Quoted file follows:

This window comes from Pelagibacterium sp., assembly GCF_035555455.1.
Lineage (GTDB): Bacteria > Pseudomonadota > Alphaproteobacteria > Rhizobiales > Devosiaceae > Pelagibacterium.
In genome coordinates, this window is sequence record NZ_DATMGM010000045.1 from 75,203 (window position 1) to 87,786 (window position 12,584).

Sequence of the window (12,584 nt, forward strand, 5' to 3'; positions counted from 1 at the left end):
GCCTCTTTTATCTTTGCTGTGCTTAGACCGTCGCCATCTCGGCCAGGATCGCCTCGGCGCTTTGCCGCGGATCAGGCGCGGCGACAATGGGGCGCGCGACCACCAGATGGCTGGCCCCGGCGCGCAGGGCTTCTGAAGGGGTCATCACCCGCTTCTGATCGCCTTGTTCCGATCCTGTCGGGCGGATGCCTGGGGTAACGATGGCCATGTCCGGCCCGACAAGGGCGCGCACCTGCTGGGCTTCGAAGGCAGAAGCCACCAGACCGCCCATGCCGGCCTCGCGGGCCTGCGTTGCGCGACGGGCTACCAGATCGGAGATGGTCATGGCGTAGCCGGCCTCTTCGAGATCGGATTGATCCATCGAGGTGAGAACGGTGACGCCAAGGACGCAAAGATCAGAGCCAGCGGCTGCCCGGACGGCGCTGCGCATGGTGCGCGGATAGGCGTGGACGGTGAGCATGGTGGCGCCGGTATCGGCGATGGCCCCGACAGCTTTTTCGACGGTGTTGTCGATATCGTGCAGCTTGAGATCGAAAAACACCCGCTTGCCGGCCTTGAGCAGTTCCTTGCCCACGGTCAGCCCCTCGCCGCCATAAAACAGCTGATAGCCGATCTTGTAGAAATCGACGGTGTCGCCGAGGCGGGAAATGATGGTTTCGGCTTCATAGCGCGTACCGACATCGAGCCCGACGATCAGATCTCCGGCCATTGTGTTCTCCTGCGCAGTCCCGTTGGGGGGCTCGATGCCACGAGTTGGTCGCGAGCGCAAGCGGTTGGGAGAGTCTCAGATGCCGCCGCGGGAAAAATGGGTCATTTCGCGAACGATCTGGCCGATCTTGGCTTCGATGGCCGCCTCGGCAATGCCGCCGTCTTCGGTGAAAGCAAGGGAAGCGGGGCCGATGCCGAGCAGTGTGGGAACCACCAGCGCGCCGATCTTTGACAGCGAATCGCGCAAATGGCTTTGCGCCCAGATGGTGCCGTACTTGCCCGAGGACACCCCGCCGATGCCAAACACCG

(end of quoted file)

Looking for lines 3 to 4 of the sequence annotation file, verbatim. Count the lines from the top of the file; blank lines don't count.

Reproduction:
In genome coordinates, this window is sequence record NZ_DATMGM010000045.1 from 75,203 (window position 1) to 87,786 (window position 12,584).

Sequence of the window (12,584 nt, forward strand, 5' to 3'; positions counted from 1 at the left end):